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NOAA's Historic Fisheries Collection
Catalog of Images

3750 thumbnail picture
Looking down at radiation cell at BCF Gloucester Technological Laboratory. Containers holding fish fillets are on a conveyor belt passing over the cell. The speed of the conveyor belt controls the radiation dose received by the fillets.
1969 circa
3751 thumbnail picture
Three-mile fish ladder at Cazadero Dam. Power dams have changed the environment drastically. Ladders - some remarkably successful - are one means of maintaining runs of salmon against effects of huge enginnering projects. But not all problems have been solved.
1969 circa
3752 thumbnail picture
Injecting metal tag into a menhaden. The tag will be recovered later, if the fish is recaptured and reduced to meal and oil. This is part of an effort to maintain the yield of menhaden and many other species. Understanding of variations in abundance of fishery resources and of the effects of manmade and natural phenomena is not complete.
1969 circa
3753 thumbnail picture
Many fish cannot be harvested with present-day gear because the species are scattered over wide areas. Experiments with pelagic fish show that it may be possible to attract large numbers of fish at night to a series of buoys or rafts with pulsating lights. Then the pulsations would move the fish to a suction hose attached to a factory processing vessel.
1969 circa
3754 thumbnail picture
For many years, BCF oceanographers have worked with space technology to analyze data from manned and unmanned spacecraft and have related these data to identifying fertile areas in the ocean. Satellite sensing could locate schools of fish and relay this information to fishing fleets. Also, management and conservation of fishery resources could be improved.
1969 circa
3755 thumbnail picture
Shrimp vessels land the most valuable species taken along the South Atlantic coast. Shrimp trawlers have been modernized and are mainly double-rigged craft that can tow two nets simultaneously, thereby increasing fishing efficiency. Here the trawler is washing its nets after a day of fishing.
1969 circa
3756 thumbnail picture
Mending a torn pound net. Fishermen often spend much time repairing nets torn by debris or obstacles in the water or rough bottom.
1969 circa
3757 thumbnail picture
Northern fur seal floating, asleep, with back flippers folded over on left front flipper. The fur seal fishery in the Bering Sea is an outstanding example of successful management. The resource - after overexploitation caused a serious decline - has been restored by wise application of knowledge after many years of scientific research.
1969 circa
3758 thumbnail picture
Bread made with 10 percent concentrate from hake (center) and herring (right), hardly differ in texture and taste from regular bread (left). FPC can be added to many other products, like macaroni, cookies, vegetable proteins, and starchy foods. About 1 ounce of FPC daily will provide a person with the minimum protein requirement.
1969 circa
3759 thumbnail picture
The shrimp-like euphausiid (upper) and the copepod occur in many kinds and often in great abundance. These two groups of planktonic animals are of greatest importance as food for larger animals, like fish, squid, or even whales. In the Antarctic, euphausiids are the principal food of the blue whale.
1969 circa
3760 thumbnail picture
Fertile areas of the ocean swarm with hundreds and hundreds of millions of animal plankton. Some are visible as small dustlike particles; others can be seen only with a microscope. The living zooplankton shown here contain two kinds of copepods - animals shaped like grains of rice - and one kind of arrow worm - the long slender animals at upper right and lower left.
1969 circa
3761 thumbnail picture
The diversity of tiny zooplankton is shown in this microphotograph of preserved specimens. The preserving fluid coagulates the protein and makes the animals look white. In nature the animals are nearly transparent. Some zooplankton live by preying on their fellow members, but most are herbivorous, living on phytoplankton - the vegetation of the sea.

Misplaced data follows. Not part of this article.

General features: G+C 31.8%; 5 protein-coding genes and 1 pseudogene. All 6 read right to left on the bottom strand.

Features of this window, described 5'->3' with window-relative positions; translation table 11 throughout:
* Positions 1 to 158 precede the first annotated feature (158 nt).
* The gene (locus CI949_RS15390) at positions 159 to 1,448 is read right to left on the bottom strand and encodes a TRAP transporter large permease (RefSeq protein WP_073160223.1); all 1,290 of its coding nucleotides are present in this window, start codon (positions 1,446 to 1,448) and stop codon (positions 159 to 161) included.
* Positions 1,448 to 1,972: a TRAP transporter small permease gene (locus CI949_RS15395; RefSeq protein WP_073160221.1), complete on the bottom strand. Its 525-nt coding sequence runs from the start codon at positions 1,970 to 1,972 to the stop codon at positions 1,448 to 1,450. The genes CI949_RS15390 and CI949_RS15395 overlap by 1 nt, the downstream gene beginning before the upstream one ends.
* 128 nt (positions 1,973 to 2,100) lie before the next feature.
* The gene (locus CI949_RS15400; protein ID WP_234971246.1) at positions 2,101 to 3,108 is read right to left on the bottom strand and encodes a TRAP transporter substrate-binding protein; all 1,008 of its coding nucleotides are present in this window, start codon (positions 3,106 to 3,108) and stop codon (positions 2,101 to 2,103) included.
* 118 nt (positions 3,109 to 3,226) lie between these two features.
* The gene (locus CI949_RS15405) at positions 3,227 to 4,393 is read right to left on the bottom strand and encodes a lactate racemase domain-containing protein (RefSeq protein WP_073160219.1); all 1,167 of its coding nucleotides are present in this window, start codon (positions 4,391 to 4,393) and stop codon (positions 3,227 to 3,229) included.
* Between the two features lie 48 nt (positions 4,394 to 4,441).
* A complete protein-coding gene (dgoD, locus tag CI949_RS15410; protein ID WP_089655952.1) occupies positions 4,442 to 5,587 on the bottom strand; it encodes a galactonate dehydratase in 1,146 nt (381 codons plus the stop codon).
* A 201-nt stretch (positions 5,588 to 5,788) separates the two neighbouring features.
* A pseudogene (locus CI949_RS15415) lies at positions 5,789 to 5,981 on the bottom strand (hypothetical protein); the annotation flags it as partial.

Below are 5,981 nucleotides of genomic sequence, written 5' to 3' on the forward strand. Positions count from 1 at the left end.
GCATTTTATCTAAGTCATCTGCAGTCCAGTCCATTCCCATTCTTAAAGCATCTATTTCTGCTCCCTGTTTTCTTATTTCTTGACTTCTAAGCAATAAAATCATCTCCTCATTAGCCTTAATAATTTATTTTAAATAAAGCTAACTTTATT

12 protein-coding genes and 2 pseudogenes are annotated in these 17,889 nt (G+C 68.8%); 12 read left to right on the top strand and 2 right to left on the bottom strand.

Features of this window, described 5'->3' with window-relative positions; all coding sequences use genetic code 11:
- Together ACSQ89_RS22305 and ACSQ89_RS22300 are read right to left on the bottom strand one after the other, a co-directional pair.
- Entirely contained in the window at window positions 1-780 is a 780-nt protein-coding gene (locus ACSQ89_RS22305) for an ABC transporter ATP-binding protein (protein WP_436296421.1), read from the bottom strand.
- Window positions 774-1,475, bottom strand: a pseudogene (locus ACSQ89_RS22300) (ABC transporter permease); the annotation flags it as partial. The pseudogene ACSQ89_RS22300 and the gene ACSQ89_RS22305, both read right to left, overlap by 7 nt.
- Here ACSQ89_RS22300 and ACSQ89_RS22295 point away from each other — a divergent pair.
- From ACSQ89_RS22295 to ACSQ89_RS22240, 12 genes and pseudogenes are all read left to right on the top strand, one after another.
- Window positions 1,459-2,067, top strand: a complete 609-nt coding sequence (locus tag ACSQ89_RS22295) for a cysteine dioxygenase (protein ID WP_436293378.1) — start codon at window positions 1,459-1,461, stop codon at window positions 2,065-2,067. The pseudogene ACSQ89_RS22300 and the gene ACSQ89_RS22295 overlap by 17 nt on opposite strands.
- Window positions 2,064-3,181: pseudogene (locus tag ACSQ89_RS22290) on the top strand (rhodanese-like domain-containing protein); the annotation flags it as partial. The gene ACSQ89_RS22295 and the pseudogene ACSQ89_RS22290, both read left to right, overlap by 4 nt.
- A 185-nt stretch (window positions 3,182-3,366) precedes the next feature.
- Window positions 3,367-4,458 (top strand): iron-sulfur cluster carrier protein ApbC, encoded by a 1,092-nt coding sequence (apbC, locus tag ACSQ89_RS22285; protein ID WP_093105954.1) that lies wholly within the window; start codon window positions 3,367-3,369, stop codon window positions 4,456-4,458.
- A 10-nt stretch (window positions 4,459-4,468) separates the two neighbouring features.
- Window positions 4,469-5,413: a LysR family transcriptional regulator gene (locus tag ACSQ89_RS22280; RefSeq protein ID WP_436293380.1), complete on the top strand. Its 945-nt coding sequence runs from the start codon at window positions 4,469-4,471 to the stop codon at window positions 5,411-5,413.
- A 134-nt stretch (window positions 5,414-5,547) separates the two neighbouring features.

1969 circa
3762 thumbnail picture
Samples of zooplankton taken at one time and place often consist of only a few kinds of animals. Several species of colorful copepods and one ostracod are shown here.
1969 circa
3763 thumbnail picture
A salmon troller
1969 circa
3764 thumbnail picture
491Estuaries and their marshlands are necessary as nursery grounds for some of our most valuable fisherey resources. Menhaden spawn in the open ocean , and as the larvae grow they move into estuarine waters where the juvenile stages feed and grow. Yet, marshlands are being "reclaimed" at an alarming rate for industrial and residential development.
1969 circa
3765 thumbnail picture
Aerial photograph showing fish school with contrail. The photograph was taken at an altitude of 3,000 feet. See image fish7948.
1969 circa
3766 thumbnail picture
Aerial photograph showing fish school with contrail. The photograph was taken at an altitude of 3,000 feet. See image fish7948.
1969 circa
3767 thumbnail picture
Purse seines lead in quantity of fish landed by U.S. fishermen. The purse line, when drawn to the vessel, effectively prevents the fish from escaping under the net. Purse seines are used to catch schooling fish like tuna, menhaden, and salmon. Tuna purse seines (one is shown) are of enormous size, and may be 3/4 mile long, 200 ft. deep, weight 15 tons, and have 10,000 floats.
1969 circa
3768 thumbnail picture
Scarlet prawns caught by BCF ship OREGON II during explorations for new shrimp grounds off northeastern South America. This large deepwater species is widely distributed on the continental slope between 300 adn 1,000 fathoms in the Gulf of Mexico and the Caribbean Sea. These depths are well beyond the reach of present-day U.S. shrimp trawlers.
Caribbean Sea 1969 circa
3769 thumbnail picture
A tracing made by an echo sounder shows concentrations of Pacific ocean perch on the sea floor, as well as the otter trawl of another vessel sweeping over the bottom toward the fish.
Eastern Pacific Ocean
3770 thumbnail picture
The sea scallop - an inhabitant of waters off the Atlantic coast - is a striking example of genetic variation in nature. Though the shape of the shell is uniform, markings and color in this single species vary widely. Selective breeding for desirable traits (e.g., better flesh color or larger size) is one of the goals of artificial cultivation.